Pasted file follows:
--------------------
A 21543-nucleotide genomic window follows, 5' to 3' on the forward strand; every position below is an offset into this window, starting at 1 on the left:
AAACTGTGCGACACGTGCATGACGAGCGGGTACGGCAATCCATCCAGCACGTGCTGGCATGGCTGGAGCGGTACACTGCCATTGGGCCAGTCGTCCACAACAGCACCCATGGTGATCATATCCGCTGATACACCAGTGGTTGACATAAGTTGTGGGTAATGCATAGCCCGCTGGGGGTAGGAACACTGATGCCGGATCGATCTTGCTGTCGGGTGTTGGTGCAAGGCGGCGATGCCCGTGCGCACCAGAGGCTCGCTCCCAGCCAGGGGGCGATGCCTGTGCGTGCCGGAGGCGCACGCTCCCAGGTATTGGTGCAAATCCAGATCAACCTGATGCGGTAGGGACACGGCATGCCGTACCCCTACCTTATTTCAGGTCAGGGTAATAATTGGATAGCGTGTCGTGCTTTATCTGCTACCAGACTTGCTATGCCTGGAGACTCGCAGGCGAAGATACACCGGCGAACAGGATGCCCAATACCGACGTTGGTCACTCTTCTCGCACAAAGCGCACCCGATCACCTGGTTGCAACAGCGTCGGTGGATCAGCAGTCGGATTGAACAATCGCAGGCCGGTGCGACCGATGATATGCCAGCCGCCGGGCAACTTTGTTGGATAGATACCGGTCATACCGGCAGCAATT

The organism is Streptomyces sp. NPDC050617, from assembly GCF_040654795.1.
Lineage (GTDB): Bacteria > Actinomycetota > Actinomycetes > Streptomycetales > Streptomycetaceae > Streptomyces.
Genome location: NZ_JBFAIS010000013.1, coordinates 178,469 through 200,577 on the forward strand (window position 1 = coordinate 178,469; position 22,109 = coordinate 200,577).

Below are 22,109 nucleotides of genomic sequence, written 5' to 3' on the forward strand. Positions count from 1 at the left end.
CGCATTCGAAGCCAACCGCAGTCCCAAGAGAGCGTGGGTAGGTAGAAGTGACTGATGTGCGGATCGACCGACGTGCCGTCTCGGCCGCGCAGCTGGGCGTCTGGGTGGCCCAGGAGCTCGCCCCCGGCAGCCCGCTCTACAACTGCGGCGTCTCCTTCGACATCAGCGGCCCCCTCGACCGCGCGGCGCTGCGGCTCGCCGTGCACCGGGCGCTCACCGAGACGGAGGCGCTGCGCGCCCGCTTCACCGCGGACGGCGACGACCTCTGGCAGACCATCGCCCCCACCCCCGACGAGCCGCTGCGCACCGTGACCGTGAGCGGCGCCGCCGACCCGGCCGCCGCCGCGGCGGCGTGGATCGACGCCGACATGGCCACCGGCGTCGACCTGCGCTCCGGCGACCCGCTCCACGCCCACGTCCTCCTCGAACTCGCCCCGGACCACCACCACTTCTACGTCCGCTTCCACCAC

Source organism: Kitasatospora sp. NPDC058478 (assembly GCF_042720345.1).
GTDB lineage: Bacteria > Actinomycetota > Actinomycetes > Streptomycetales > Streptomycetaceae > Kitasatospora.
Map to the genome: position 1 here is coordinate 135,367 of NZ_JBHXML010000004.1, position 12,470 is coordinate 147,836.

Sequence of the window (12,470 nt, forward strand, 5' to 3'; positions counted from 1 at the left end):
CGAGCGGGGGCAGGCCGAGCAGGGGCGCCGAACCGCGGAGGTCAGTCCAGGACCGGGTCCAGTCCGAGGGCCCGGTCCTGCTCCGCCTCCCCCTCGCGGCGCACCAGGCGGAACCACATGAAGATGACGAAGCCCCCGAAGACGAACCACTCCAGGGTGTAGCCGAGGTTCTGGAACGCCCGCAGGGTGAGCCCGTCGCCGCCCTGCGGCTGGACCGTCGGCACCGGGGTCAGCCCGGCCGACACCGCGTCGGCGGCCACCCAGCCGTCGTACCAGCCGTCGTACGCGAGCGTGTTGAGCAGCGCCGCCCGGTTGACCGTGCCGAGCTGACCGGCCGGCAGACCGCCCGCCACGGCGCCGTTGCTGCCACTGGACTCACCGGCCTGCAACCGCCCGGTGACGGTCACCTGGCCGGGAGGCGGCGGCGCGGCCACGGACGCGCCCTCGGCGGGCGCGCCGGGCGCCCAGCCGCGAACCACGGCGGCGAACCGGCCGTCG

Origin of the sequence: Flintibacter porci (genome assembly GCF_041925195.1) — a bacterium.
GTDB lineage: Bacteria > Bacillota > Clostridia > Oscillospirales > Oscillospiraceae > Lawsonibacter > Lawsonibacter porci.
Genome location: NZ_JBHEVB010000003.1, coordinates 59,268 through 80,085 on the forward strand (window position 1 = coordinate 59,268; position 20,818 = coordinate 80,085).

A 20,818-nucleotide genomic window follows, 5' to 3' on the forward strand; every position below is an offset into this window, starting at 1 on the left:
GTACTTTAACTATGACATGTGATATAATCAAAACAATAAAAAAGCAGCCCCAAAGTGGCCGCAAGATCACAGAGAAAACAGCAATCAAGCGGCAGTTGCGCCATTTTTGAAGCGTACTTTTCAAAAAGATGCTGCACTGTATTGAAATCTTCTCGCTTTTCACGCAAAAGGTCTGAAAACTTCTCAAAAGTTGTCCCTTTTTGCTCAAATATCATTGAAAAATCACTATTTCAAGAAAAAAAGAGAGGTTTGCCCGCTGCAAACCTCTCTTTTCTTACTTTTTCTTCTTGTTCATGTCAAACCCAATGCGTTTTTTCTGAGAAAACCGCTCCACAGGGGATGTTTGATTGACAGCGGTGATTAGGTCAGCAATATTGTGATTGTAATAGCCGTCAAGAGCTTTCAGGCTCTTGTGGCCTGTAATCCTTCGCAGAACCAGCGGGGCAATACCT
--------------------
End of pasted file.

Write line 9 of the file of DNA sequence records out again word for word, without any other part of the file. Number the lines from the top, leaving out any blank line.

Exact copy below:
GTDB lineage: Bacteria > Actinomycetota > Actinomycetes > Streptomycetales > Streptomycetaceae > Kitasatospora.